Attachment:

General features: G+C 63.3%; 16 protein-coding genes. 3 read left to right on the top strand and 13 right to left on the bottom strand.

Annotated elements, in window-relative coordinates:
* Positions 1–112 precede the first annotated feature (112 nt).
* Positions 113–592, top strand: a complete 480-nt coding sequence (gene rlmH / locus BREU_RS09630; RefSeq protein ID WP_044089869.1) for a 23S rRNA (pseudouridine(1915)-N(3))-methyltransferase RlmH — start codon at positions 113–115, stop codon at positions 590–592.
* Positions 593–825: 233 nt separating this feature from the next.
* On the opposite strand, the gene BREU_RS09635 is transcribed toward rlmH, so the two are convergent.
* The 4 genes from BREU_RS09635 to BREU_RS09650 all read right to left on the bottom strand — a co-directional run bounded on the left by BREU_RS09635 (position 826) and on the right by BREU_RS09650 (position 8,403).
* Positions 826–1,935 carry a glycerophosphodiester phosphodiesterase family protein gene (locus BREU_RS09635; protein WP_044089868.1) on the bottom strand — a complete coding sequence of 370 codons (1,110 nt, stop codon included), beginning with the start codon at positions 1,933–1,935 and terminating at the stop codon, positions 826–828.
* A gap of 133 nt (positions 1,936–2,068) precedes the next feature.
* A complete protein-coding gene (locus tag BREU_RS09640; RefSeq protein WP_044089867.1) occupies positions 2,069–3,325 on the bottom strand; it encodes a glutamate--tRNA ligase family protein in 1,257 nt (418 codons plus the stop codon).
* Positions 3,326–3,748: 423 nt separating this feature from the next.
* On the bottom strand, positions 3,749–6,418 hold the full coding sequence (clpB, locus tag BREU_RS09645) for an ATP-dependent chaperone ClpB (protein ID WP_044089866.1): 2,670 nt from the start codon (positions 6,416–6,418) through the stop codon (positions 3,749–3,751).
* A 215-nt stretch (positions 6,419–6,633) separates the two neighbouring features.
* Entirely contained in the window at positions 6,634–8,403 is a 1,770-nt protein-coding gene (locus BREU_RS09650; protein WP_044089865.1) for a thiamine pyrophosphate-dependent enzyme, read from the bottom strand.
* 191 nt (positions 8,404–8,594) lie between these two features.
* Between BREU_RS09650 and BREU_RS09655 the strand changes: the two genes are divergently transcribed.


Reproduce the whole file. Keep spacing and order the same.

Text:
General features: G+C 63.3%; 16 protein-coding genes. 3 read left to right on the top strand and 13 right to left on the bottom strand.

Annotated elements, in window-relative coordinates:
* Positions 1–112 precede the first annotated feature (112 nt).
* Positions 113–592, top strand: a complete 480-nt coding sequence (gene rlmH / locus BREU_RS09630; RefSeq protein ID WP_044089869.1) for a 23S rRNA (pseudouridine(1915)-N(3))-methyltransferase RlmH — start codon at positions 113–115, stop codon at positions 590–592.
* Positions 593–825: 233 nt separating this feature from the next.
* On the opposite strand, the gene BREU_RS09635 is transcribed toward rlmH, so the two are convergent.
* The 4 genes from BREU_RS09635 to BREU_RS09650 all read right to left on the bottom strand — a co-directional run bounded on the left by BREU_RS09635 (position 826) and on the right by BREU_RS09650 (position 8,403).
* Positions 826–1,935 carry a glycerophosphodiester phosphodiesterase family protein gene (locus BREU_RS09635; protein WP_044089868.1) on the bottom strand — a complete coding sequence of 370 codons (1,110 nt, stop codon included), beginning with the start codon at positions 1,933–1,935 and terminating at the stop codon, positions 826–828.
* A gap of 133 nt (positions 1,936–2,068) precedes the next feature.
* A complete protein-coding gene (locus tag BREU_RS09640; RefSeq protein WP_044089867.1) occupies positions 2,069–3,325 on the bottom strand; it encodes a glutamate--tRNA ligase family protein in 1,257 nt (418 codons plus the stop codon).
* Positions 3,326–3,748: 423 nt separating this feature from the next.
* On the bottom strand, positions 3,749–6,418 hold the full coding sequence (clpB, locus tag BREU_RS09645) for an ATP-dependent chaperone ClpB (protein ID WP_044089866.1): 2,670 nt from the start codon (positions 6,416–6,418) through the stop codon (positions 3,749–3,751).
* A 215-nt stretch (positions 6,419–6,633) separates the two neighbouring features.
* Entirely contained in the window at positions 6,634–8,403 is a 1,770-nt protein-coding gene (locus BREU_RS09650; protein WP_044089865.1) for a thiamine pyrophosphate-dependent enzyme, read from the bottom strand.
* 191 nt (positions 8,404–8,594) lie between these two features.
* Between BREU_RS09650 and BREU_RS09655 the strand changes: the two genes are divergently transcribed.